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Gasswolf

 

Silver Member
Username: Rosrock

Michigan

Post Number: 232
Registered: Mar-09
i was reading ur page on amp clipping. There are a LOT of causes to it. Now, my question is when the amp is clipping doesnt that mean that the sub will be clipping/distorting/ be damaged as well?( im reffering to the 1-7 on ur page).
 

Silver Member
Username: 813thumper

Tampa, FL United States

Post Number: 173
Registered: Sep-09
the sub at the point that the amp is clipping is no longer being sent a clean signal. so the sub becomes non linear and causes damage to the sub/coil and you will eventually blow the sub.
 

Platinum Member
Username: Glasswolf

Post Number: 13736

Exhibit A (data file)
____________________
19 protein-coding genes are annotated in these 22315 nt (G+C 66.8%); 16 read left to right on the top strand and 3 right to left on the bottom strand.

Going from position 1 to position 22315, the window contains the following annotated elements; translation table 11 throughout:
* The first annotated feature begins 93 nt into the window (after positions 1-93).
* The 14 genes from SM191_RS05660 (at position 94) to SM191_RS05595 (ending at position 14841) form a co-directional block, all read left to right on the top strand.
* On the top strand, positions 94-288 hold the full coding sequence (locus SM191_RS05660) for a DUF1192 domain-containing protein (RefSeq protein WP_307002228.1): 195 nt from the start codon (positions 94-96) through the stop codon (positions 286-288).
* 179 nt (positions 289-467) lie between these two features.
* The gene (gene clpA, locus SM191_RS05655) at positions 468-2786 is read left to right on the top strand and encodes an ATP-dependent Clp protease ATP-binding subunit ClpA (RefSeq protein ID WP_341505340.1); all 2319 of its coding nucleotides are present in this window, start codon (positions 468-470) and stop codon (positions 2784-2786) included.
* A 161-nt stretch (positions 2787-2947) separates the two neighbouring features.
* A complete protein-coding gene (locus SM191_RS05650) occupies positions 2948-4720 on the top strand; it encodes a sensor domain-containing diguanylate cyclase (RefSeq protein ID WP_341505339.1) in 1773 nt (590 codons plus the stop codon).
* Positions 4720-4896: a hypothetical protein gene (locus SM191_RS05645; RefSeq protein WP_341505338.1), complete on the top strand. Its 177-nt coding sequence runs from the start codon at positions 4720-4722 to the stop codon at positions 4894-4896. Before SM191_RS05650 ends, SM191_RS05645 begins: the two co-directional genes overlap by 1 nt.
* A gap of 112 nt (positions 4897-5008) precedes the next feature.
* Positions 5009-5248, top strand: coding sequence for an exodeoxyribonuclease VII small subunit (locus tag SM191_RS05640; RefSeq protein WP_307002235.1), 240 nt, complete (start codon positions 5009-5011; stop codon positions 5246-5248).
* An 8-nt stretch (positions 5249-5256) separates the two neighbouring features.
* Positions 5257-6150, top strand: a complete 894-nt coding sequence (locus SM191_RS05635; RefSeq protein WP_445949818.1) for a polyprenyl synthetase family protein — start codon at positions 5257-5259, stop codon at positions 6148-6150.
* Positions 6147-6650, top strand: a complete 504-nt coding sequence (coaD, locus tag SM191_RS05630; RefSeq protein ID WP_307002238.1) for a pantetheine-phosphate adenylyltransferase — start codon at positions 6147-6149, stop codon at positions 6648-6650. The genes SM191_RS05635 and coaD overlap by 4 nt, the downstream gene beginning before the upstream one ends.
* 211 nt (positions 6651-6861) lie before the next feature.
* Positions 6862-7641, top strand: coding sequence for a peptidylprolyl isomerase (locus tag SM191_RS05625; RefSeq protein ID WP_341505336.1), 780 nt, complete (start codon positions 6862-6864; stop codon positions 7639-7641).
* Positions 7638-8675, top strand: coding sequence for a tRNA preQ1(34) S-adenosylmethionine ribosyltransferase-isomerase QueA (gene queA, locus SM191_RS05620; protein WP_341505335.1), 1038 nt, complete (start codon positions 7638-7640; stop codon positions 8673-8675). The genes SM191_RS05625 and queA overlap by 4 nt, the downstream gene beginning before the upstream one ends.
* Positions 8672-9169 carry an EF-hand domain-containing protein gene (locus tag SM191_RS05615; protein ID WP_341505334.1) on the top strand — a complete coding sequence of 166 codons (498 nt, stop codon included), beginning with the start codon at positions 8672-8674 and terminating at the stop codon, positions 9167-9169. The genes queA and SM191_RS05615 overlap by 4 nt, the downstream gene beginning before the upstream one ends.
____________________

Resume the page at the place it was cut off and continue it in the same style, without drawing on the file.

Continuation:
Registered: Dec-03
speakers don't clip. only amplifiers do that.
when the output of the amplifier is clipped, the peak and trough of the sine wave is cut flat. In severe clipping, the output is actually close to a square wave.
When this happens, the AC (alternating current) sine wave becomes direct current (DC) where the wave is clipped at the top and bottom of the waveform. When the signal is clipped like this, the voice coil gets the DC voltage, and the cone ceases to move back and forth, which stops airflow over the voice coil, and causes the coil to build heat in the windings. Enough heat, and the coil can become damaged.

Two ways to damage a voice coil. thermally, and mechanically.
 

Silver Member
Username: Rosrock

Michigan

Post Number: 239
Registered: Mar-09